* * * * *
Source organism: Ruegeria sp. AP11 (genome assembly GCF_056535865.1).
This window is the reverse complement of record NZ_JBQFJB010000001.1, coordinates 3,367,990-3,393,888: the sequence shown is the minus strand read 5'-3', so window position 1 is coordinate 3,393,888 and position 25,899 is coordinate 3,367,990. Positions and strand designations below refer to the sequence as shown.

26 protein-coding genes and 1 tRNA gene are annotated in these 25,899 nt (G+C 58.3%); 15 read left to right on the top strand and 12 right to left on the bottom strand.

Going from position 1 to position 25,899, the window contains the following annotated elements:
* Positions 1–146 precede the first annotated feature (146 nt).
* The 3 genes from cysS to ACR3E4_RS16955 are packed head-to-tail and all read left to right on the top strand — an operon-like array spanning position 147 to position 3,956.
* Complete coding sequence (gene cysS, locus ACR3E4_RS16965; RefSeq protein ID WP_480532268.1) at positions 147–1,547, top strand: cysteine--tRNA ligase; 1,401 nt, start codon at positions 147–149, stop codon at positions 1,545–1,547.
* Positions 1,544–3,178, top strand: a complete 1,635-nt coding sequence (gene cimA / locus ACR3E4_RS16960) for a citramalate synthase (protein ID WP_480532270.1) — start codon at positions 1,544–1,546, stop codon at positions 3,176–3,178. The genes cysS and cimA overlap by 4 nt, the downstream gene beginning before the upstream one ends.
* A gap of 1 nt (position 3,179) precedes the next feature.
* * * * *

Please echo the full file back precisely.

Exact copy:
Source organism: Ruegeria sp. AP11 (genome assembly GCF_056535865.1).
This window is the reverse complement of record NZ_JBQFJB010000001.1, coordinates 3,367,990-3,393,888: the sequence shown is the minus strand read 5'-3', so window position 1 is coordinate 3,393,888 and position 25,899 is coordinate 3,367,990. Positions and strand designations below refer to the sequence as shown.

26 protein-coding genes and 1 tRNA gene are annotated in these 25,899 nt (G+C 58.3%); 15 read left to right on the top strand and 12 right to left on the bottom strand.

Going from position 1 to position 25,899, the window contains the following annotated elements:
* Positions 1–146 precede the first annotated feature (146 nt).
* The 3 genes from cysS to ACR3E4_RS16955 are packed head-to-tail and all read left to right on the top strand — an operon-like array spanning position 147 to position 3,956.
* Complete coding sequence (gene cysS, locus ACR3E4_RS16965; RefSeq protein ID WP_480532268.1) at positions 147–1,547, top strand: cysteine--tRNA ligase; 1,401 nt, start codon at positions 147–149, stop codon at positions 1,545–1,547.
* Positions 1,544–3,178, top strand: a complete 1,635-nt coding sequence (gene cimA / locus ACR3E4_RS16960) for a citramalate synthase (protein ID WP_480532270.1) — start codon at positions 1,544–1,546, stop codon at positions 3,176–3,178. The genes cysS and cimA overlap by 4 nt, the downstream gene beginning before the upstream one ends.
* A gap of 1 nt (position 3,179) precedes the next feature.